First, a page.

On January 3, it became public that almost all microprocessors that Intel has sold in the past 20 years would allow attackers to extract data that are not supposed to be accessible. This hardware vulnerability termed “Meltdown” is depicted as one of the largest security flaws in recent chip designs.
Financial markets were relatively unimpressed with the news; Intel’s stock price fell initially by 5% but stabilised afterwards. This contrasts sharply with the Volkswagen diesel scandal of 2015, which saw the car company’s value fall by almost 40% within a week. The two cases have more differences than similarities, but the striking resilience of Intel’s market valuation to the revelation that most Intel CPUs are vulnerable to specific attacks raises an interesting question:
Do hardware providers have sufficient incentives to make sure their products are as safe as possible?
Intel – having been made aware of the flaw more than six months ago – was able to provide guidance in how to address this security problem, so that patches to millions of computers could be rolled out. However, it is the providers of operation systems (such as Microsoft in the case of Windows) that provided these patches and that have to bear substantial cost.
We have already learned about the incompatibility of the original patch with AMD-processors or certain standard antivirus software. Administrators of complex IT infrastructures in particular will have to expend substantial resources on testing and adapting any patch on their critical hardware. Moreover, to date it remains unclear how severe the implications for processor performance are. As the security flaw lies in a feature to increase a processor’s computing power, modifying this feature could cost speed. First reports do not agree over the expected performance losses: some expect significant speed reductions, while Intel and Google claim that effects will most likely be minimal.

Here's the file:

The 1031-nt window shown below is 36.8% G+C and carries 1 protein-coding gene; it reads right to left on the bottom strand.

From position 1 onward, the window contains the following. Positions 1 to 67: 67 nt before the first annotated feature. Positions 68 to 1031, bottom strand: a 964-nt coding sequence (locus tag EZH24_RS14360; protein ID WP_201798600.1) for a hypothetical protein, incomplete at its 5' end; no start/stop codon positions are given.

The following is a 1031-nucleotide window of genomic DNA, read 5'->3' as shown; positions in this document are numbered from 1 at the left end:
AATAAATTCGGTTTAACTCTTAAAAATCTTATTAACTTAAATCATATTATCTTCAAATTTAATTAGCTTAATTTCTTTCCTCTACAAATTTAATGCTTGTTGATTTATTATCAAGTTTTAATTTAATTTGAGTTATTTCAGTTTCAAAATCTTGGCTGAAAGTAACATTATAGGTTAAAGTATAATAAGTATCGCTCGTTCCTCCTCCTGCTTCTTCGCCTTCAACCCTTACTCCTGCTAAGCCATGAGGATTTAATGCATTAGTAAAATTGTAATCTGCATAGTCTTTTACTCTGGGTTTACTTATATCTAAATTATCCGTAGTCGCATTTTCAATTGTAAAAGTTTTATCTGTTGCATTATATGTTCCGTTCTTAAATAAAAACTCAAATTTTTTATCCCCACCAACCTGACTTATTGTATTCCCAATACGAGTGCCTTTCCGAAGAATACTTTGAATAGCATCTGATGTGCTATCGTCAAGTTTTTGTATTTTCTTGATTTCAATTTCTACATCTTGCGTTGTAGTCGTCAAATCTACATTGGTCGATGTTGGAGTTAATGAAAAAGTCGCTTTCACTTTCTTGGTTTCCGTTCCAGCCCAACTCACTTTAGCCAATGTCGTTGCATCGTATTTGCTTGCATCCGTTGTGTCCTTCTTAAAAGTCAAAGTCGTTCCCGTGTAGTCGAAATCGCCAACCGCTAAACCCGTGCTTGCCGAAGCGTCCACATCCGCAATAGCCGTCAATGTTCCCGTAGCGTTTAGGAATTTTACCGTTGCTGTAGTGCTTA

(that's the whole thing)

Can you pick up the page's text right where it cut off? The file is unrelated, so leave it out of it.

However, the reaction of the stock market suggests that Intel will not be held fully accountable for this incident, therefore will not have to bear the full cost of the flaws in its processors. This is somewhat worrisome, as it indicates that producers of essential IT hardware seem not be incentivised by the stock market to provide secure products, while the costs of the flaws in their products have to be paid by others.
Intel’s domination in the market of desktop and server processors could partly explain the gentle reaction of its stock. In a more competitive market, consumers would have more product choices and consequences for Intel would have been more severe. In contrast to Intel’s case, the stark drop of Volkswagen’s stock price could be explained – among other factors – by the more competitive market environment.
The question, however, of whether more competition in the processor market would have prevented a flaw such as “Meltdown” remains very much disputed. It is unlikely that higher investments by Intel, induced by stronger competition, would have prevented “Meltdown” – which has remained undetected by the entire chip industry for 20 years.
The most worrying aspect of the Intel case remains, though, the implication that providers of essential hardware might have more to lose from continuously searching for problems that do not exist, than from occasionally failing to spot a potential threat.